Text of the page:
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  • November 2011
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Don Giovanni- What Not to do if You Don’t Enjoy Fire and Brimstone

Posted by Anna Kozlova on November 28, 2011

I was not sure what to expect walking into the Met to see “Don Giovanni.” Reading the libretto gave a good sense of the plot of the story, although I did not know what direction the show would go in. After all, the example shown to us in school involved a Don Giovanni injecting himself with drugs and stripping down to his underwear in the middle of a party. I was very pleasantly surprised to see a show that stayed pretty accurate to the libretto, and a plot that despite taking place centuries in the past, stayed relevant to modern sensibilities.

The story of Don Giovanni is that of a “bad boy” who jumps from girl to girl at a speed that can make one’s head spin. The whole opera is a testament to Giovanni’s decadence; his mission is romance and carnal enjoyment. In a comedic statement, he claims that he does a disservice to the women of the world by staying with just one individual; a statement that does a good job at defining his whole view of life.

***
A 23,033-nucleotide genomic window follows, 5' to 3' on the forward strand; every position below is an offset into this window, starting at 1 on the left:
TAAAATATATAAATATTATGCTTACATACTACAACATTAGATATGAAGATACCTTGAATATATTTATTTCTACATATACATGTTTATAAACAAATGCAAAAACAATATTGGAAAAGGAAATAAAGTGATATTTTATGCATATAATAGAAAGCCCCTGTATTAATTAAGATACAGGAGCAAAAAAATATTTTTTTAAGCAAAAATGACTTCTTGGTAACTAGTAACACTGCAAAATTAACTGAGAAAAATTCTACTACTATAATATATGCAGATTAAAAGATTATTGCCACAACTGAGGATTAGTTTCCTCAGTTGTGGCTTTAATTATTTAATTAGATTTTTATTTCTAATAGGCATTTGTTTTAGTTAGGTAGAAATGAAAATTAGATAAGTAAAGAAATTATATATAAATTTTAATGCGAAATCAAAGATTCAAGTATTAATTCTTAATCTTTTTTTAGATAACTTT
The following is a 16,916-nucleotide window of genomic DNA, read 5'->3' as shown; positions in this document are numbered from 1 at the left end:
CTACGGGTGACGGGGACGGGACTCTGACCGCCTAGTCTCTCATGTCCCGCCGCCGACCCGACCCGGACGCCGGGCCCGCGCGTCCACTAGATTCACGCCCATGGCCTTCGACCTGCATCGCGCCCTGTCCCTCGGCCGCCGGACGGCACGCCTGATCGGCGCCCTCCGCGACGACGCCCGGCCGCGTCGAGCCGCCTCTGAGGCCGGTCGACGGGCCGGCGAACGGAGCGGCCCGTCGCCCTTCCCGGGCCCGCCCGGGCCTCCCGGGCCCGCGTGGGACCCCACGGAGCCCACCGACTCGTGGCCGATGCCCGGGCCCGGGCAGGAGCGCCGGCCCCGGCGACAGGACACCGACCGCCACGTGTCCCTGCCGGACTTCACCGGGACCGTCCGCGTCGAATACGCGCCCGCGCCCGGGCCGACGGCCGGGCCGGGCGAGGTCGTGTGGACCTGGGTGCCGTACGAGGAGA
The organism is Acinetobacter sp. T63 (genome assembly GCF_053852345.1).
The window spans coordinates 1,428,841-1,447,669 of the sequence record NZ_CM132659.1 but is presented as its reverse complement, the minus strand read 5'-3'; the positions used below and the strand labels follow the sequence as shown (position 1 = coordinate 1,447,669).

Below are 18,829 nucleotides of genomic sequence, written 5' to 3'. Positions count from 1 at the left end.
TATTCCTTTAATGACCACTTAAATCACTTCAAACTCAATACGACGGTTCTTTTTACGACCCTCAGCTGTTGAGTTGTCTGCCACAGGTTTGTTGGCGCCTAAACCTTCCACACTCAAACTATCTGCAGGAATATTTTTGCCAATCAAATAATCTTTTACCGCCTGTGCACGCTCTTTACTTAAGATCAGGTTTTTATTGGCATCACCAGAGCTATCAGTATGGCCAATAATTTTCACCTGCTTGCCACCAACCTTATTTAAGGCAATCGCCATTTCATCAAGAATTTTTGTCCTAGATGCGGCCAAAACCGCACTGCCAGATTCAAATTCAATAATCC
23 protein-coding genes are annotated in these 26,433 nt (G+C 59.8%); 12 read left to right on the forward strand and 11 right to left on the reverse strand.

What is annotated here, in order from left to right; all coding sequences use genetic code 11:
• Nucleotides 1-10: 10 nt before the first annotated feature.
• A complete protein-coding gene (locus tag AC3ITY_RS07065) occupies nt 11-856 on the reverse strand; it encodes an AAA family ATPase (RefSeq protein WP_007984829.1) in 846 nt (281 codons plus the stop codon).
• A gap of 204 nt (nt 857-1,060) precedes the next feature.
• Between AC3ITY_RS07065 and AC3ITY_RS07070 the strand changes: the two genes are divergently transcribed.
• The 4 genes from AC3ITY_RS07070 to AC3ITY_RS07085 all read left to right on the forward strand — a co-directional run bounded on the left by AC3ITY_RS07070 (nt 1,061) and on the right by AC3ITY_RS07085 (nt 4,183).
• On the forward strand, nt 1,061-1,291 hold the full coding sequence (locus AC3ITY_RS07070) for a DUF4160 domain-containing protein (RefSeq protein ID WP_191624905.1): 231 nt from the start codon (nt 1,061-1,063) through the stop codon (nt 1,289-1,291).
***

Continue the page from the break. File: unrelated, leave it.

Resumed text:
I had a much better time watching the opera than I did simply reading and listening to the libretto. Characters really come to life with actions, bringing emotion and humanity to the beautiful singing. The comedic aspect comes out much more distinctively with the opera; I was shocked by just how funny “Don Giovanni” was. In particular, Leporello’s exaggerated gestures as he tries to woo Donna Elvira according to Don Giovanni’s instructions had me cracking up.  While in class, it was hard to determine whether this opera is a drama, a comedy, or a “dramedy.” Now, I have no doubt that this is a comedic work.

While the premise of the show is a man having as many affairs as he can physically manage, it didn’t come off as too shocking. It may have seemed startling in more conservative times, where the Dionysiac aspect probably contracts with day-to-day life. Now, with the advent of modern television and the internet, nothing can really shock me anymore. I am still not sure whether that is bad or good, but it certainly dulls the “shock factor” that was probably a part of the performance years ago.

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